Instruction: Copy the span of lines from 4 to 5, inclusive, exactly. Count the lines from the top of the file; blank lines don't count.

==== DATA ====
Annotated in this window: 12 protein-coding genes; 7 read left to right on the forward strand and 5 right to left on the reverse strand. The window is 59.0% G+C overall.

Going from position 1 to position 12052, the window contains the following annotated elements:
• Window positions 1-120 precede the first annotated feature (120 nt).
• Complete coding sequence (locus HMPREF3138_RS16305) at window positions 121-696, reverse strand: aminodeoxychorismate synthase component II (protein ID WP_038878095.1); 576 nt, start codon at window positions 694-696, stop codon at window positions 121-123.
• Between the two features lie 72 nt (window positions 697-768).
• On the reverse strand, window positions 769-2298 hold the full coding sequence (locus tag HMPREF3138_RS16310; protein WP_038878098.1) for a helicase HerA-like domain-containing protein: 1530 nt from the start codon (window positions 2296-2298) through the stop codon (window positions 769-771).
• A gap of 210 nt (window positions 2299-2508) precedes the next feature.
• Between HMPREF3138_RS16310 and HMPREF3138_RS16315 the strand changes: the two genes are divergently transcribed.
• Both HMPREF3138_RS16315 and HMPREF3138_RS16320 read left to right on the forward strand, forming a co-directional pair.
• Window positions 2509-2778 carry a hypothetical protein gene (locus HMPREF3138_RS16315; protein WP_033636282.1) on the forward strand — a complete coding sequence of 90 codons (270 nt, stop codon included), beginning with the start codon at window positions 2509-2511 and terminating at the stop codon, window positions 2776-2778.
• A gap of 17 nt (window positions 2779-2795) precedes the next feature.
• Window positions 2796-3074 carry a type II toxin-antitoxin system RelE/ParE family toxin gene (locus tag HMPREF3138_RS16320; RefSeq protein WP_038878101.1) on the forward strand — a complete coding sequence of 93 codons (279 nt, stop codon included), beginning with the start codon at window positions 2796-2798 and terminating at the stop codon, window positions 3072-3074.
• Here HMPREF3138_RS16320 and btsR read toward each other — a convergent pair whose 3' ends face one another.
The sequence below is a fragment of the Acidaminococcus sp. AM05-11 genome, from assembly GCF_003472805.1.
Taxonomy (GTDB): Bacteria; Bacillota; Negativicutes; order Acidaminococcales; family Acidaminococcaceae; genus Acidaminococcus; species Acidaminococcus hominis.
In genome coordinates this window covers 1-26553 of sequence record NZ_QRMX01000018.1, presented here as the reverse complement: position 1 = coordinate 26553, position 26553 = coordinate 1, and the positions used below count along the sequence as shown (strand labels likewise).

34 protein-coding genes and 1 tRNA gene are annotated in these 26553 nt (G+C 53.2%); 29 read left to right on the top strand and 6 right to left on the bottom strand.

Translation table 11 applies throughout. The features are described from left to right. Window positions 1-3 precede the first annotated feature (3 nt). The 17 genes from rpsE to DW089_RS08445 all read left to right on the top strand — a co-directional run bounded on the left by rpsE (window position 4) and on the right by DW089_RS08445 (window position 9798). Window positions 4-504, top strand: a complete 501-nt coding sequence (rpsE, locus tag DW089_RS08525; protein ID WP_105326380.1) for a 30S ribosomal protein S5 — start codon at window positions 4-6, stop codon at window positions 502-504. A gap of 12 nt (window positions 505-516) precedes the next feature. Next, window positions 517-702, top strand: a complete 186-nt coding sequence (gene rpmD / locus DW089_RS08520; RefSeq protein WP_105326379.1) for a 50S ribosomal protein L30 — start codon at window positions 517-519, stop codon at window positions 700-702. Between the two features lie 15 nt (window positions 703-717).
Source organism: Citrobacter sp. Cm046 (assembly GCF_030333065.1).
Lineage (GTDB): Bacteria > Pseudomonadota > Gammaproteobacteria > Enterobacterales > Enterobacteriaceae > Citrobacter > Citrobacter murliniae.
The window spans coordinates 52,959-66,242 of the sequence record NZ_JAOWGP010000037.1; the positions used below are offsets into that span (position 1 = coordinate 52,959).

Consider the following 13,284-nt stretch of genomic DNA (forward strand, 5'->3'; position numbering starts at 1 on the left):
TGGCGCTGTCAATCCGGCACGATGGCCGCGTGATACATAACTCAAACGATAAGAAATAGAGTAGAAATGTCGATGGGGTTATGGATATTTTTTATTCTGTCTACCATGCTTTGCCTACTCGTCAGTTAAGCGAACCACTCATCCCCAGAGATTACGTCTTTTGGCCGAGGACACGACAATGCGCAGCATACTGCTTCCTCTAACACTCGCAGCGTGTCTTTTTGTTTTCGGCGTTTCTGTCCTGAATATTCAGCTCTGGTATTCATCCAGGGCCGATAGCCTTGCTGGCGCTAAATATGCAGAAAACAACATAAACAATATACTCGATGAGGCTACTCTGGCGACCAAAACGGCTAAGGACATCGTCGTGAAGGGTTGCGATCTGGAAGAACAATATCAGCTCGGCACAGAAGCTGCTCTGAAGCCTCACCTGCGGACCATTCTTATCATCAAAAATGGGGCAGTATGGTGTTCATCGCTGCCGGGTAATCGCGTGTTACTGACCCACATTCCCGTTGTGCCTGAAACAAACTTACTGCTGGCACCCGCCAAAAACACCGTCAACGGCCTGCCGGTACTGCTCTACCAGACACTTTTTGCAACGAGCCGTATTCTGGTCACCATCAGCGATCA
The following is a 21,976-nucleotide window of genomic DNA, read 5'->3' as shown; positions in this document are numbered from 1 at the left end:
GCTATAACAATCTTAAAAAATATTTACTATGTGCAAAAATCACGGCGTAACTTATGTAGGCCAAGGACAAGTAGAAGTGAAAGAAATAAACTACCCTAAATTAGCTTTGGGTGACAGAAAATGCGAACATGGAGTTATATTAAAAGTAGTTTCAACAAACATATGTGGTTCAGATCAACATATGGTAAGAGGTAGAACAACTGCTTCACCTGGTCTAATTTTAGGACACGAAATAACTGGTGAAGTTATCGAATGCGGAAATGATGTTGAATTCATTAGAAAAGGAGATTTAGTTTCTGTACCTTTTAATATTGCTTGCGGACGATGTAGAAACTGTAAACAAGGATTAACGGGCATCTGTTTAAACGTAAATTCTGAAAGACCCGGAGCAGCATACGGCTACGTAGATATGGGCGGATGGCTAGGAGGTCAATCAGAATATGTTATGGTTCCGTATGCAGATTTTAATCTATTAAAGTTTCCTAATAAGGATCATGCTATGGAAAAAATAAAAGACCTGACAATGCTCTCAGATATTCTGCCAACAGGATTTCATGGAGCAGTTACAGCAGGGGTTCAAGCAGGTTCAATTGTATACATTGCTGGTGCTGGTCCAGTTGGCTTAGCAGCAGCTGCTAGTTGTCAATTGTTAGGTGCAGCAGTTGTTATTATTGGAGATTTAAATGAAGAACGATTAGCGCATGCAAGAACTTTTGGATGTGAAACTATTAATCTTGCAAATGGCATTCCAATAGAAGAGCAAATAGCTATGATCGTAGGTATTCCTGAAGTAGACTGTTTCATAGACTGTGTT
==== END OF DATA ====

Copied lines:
• Complete coding sequence (locus HMPREF3138_RS16305) at window positions 121-696, reverse strand: aminodeoxychorismate synthase component II (protein ID WP_038878095.1); 576 nt, start codon at window positions 694-696, stop codon at window positions 121-123.
• Between the two features lie 72 nt (window positions 697-768).